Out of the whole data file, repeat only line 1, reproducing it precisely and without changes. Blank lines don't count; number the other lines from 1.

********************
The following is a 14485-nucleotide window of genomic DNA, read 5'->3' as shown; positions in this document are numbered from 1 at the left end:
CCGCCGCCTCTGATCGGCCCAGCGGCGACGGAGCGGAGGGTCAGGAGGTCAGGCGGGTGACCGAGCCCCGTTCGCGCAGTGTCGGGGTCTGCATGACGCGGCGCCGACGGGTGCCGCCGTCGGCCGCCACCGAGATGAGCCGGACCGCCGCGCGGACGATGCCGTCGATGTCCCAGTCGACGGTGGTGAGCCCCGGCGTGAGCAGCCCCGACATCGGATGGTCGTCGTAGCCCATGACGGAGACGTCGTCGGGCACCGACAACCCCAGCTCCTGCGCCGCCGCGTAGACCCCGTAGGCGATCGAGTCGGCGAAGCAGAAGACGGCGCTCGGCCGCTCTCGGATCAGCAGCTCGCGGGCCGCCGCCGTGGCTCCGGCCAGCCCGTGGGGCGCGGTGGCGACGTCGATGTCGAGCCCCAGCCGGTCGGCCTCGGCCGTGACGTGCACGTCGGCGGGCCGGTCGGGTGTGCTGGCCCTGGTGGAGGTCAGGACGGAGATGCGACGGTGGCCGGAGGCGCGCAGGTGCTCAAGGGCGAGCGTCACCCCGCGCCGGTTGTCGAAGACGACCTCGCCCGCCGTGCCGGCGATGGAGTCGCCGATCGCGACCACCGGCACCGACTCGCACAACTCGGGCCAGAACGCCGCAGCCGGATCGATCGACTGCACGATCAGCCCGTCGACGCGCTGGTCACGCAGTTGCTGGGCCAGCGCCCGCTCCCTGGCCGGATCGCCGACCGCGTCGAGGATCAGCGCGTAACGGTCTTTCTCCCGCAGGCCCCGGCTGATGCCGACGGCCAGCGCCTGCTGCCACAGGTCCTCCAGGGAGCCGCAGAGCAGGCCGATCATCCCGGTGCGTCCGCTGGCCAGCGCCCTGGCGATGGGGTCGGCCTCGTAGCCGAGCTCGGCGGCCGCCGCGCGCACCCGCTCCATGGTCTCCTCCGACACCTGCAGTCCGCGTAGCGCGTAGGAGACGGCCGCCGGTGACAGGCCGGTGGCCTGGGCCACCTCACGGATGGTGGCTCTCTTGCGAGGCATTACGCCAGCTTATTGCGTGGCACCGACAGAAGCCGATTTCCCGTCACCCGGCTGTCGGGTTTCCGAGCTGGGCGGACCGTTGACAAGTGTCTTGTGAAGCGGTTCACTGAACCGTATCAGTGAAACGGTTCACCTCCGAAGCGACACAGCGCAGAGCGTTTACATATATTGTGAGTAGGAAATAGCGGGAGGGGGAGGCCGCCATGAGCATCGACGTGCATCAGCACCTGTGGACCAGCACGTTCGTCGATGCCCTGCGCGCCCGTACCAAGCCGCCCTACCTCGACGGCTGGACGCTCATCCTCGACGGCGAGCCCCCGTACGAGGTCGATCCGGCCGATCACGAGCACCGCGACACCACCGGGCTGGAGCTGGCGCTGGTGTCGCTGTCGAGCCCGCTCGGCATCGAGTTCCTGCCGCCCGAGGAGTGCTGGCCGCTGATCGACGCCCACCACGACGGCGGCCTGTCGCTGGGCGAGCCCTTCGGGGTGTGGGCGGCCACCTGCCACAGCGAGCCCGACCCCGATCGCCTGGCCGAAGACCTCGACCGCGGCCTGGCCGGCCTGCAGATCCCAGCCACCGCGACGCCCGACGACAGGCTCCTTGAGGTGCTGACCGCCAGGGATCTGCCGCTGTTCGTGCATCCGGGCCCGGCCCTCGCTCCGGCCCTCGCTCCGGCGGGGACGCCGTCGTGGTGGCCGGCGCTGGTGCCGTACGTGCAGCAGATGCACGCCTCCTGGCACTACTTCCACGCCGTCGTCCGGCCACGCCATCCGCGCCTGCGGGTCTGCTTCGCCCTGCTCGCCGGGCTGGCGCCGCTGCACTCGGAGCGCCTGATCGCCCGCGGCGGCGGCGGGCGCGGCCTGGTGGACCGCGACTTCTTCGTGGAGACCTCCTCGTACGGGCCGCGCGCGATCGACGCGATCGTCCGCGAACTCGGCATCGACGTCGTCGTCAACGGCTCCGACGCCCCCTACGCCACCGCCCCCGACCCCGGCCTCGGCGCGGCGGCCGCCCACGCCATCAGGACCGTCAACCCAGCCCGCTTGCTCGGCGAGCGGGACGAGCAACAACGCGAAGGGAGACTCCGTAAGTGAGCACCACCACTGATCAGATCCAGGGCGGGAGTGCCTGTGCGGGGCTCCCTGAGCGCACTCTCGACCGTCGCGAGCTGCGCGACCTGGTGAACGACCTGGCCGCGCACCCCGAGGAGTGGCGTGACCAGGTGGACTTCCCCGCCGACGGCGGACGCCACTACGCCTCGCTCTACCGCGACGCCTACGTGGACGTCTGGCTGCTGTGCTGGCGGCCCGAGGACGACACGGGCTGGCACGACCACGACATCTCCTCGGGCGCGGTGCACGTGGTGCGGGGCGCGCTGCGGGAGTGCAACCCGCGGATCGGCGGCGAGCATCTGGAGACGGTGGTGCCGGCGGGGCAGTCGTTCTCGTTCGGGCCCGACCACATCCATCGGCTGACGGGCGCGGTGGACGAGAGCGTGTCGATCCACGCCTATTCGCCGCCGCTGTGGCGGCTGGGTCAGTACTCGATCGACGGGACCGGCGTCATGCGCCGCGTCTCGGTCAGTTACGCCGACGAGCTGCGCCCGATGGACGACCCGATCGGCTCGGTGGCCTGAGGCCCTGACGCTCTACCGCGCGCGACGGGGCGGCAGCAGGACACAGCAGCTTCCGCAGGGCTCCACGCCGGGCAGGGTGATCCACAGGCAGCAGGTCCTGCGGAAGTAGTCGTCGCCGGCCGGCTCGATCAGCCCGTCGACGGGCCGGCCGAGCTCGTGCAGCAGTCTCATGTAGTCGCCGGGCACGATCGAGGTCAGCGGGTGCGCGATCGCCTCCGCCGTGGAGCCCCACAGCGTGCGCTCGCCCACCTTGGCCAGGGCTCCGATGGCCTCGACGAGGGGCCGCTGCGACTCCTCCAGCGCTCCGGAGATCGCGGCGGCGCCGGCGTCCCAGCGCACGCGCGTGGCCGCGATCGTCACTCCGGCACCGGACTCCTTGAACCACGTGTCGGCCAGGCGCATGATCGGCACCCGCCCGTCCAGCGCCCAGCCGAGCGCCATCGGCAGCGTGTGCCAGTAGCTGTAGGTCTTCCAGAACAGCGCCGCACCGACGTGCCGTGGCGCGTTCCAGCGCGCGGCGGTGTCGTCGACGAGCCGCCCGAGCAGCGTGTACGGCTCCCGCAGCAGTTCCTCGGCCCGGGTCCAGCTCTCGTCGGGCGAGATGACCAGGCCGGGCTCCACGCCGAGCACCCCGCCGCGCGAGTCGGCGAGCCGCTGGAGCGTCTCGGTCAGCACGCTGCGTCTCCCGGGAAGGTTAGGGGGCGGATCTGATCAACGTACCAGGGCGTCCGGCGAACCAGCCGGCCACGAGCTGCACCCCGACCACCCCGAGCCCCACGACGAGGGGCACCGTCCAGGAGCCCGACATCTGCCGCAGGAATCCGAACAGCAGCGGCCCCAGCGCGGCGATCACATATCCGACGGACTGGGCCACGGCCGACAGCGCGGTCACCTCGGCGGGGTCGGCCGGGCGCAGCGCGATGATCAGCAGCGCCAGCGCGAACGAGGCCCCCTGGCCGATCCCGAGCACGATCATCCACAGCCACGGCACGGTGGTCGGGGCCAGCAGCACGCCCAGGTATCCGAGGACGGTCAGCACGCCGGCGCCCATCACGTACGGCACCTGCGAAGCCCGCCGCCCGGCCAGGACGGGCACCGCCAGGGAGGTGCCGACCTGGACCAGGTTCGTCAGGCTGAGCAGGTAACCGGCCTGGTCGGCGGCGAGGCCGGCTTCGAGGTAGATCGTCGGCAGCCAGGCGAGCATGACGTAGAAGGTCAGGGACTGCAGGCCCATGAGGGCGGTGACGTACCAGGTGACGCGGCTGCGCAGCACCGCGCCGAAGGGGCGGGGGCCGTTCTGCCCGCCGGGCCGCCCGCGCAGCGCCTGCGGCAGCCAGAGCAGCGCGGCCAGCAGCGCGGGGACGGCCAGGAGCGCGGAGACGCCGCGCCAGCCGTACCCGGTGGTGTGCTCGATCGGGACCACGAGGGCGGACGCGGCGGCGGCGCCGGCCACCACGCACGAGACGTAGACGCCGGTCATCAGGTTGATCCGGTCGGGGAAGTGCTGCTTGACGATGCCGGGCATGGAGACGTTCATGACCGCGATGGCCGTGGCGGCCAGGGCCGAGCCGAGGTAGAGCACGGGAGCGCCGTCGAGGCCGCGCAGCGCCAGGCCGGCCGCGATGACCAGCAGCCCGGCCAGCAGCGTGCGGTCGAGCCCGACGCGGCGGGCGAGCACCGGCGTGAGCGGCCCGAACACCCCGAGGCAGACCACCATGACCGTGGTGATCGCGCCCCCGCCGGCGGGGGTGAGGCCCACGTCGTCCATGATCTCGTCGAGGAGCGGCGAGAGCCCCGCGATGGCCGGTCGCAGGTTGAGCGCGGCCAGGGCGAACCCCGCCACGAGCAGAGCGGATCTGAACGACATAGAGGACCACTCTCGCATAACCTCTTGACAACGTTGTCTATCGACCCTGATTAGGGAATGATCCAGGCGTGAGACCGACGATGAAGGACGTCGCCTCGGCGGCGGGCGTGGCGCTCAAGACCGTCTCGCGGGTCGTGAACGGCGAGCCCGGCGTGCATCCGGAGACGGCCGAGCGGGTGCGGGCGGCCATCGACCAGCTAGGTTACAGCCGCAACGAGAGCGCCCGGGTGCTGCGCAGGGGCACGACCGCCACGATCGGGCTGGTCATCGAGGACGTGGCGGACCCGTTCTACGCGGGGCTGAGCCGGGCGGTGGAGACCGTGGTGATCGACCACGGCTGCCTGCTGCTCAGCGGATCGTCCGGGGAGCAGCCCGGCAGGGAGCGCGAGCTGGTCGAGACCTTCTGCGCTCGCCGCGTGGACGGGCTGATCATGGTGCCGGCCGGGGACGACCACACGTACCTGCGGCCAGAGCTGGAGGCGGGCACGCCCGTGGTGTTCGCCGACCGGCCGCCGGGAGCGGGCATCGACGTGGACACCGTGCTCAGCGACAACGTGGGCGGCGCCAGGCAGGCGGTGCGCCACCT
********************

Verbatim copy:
The following is a 14485-nucleotide window of genomic DNA, read 5'->3' as shown; positions in this document are numbered from 1 at the left end: